History of Cinestudio
Founded in 1970 by a group of students at Trinity, Cinestudio has a long standing reputation for its wide diversity of programing, legendary projection, and superb sound quality. Recently equipped with the highest quality 4K Digital Cinema systems, Cinestudio has also retained it’s top-of-the-line physical film of 35mm and 70mm projectors for use in studio archive presentations.
The film obsessed students who founded Cinestudio in 1970 located a home in the Clement Chemistry Building, taking what at the time was a little used lecture hall with troubled acoustics and, within two years, turning it into a beautiful recreation of a 1930s film house. With the help of Ralph Mauro from National Theater Supply and Lonny Jennings at Dolby, the sound issues were rectified and Cinestudio held its grand opening to the public on February 16, 1970. The grand opening was completely sold out, featuring a double feature of Alice’s Restaurant and The Beatles’ Yellow Submarine. After the success of the grand opening, Cinestudio continued to make its mark by screening controversial new cinema: foreign classics like the works of Swedish director Ingmar Bergman, the debut of eventual cult favorites like The Rocky Horror Picture Show, 70mm projectors installed for Stanley Kubrick’s 2001, A Space Odyssey, sold out showings of Harold and Maude and Eraserhead, etc.. To this day Cinestudio shows such epic veteran films and new creative masterpieces in a daily celebration of the Art of Cinema!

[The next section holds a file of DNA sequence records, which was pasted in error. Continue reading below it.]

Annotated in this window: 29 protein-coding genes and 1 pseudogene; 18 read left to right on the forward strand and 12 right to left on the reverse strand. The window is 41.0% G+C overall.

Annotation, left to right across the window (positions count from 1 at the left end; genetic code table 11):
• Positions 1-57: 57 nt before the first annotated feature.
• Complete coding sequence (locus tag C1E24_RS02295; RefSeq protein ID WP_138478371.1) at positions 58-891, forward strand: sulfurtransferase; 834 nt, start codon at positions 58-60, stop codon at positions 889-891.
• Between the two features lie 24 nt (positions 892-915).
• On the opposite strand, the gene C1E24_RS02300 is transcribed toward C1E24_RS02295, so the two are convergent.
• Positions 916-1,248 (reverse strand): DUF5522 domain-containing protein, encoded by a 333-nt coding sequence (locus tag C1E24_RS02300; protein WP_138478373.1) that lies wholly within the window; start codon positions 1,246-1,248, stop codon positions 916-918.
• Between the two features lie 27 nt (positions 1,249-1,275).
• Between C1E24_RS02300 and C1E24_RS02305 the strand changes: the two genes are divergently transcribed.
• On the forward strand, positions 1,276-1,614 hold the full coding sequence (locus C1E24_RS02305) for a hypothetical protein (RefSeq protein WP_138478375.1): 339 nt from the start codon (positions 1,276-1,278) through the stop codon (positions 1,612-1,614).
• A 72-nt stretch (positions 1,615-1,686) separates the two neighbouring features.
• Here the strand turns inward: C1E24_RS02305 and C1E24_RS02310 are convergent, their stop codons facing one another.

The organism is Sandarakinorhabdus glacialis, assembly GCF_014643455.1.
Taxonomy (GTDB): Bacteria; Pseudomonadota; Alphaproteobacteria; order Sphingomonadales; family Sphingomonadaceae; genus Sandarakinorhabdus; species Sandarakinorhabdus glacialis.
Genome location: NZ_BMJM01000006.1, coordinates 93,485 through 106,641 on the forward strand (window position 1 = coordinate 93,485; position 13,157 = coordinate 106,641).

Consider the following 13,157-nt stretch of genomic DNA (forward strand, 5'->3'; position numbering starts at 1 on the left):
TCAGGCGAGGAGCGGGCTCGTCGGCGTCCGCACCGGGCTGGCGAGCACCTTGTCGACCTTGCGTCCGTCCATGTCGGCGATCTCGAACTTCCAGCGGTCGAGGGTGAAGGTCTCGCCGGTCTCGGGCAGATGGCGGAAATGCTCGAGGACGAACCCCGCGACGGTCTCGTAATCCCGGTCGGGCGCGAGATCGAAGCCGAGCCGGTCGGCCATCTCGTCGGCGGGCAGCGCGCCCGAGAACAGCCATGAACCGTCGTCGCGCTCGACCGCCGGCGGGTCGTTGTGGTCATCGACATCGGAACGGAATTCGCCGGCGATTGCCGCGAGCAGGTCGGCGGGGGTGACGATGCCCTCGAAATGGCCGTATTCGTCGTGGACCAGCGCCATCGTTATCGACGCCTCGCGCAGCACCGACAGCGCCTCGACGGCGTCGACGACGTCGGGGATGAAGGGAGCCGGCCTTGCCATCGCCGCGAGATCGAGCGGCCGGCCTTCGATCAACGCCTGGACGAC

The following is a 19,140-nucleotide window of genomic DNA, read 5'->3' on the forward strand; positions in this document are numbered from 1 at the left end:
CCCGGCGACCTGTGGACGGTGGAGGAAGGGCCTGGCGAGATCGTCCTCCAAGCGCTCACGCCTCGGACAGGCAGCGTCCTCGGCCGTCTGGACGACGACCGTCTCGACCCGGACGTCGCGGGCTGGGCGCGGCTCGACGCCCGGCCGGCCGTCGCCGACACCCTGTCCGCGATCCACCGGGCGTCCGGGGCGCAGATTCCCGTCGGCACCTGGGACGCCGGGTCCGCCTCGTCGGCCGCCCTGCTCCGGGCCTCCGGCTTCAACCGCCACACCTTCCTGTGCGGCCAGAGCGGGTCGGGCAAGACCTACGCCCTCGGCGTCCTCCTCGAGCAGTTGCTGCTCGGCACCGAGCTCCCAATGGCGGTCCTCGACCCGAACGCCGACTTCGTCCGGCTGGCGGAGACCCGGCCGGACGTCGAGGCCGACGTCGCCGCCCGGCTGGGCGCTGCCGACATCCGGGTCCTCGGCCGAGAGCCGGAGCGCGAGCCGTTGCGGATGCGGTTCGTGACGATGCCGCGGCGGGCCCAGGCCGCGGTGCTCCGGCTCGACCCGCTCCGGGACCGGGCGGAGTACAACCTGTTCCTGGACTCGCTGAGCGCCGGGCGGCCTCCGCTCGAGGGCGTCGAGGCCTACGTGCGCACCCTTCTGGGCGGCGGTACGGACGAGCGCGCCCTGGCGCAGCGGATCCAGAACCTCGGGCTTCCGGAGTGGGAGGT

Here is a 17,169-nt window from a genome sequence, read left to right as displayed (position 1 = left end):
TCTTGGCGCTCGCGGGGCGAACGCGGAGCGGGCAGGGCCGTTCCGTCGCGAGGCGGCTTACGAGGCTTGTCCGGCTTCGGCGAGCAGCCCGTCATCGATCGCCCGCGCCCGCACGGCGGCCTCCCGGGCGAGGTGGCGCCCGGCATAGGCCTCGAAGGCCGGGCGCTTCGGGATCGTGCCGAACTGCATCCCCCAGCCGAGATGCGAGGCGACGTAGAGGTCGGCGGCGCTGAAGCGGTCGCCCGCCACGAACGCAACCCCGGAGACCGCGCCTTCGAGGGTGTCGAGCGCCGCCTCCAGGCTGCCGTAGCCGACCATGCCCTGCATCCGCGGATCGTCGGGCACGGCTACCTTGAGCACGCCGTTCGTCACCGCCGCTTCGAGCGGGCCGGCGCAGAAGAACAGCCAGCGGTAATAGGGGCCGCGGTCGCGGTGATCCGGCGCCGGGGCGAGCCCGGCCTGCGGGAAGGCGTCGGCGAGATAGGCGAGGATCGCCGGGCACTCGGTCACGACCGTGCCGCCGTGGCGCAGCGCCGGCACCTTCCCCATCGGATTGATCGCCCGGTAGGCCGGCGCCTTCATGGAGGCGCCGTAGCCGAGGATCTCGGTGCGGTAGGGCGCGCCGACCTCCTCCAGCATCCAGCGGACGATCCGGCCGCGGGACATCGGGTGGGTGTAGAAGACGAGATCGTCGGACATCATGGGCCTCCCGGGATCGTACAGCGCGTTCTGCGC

Cinestudio continues to provide a unique opportunity for young people to learn how to operate a fully professional movie theater to the highest technical standards. Two founding members, James Hanley and Peter McMorris, have guided the theater since its inception, and now manage its day-to-day operations, including all nightly projections. Cinestudio runs as a cooperative, with a staff of approximately 50 student and community volunteers running showings seven days a week.
In 2002, Cinestudio incorporated as a 501(c)(3) not-for-profit arts organization. The theater is independent of Trinity College, although it still occupies the same space in the Clement Chemistry Building. It is a theater unique to any in the country.
In 2007, the theater’s ticket booth was renamed the Fred Pfeil Memorial Ticket Booth in honor of late Trinity College professor and much loved long-time Cinestudio volunteer and board member, Fred Pfeil.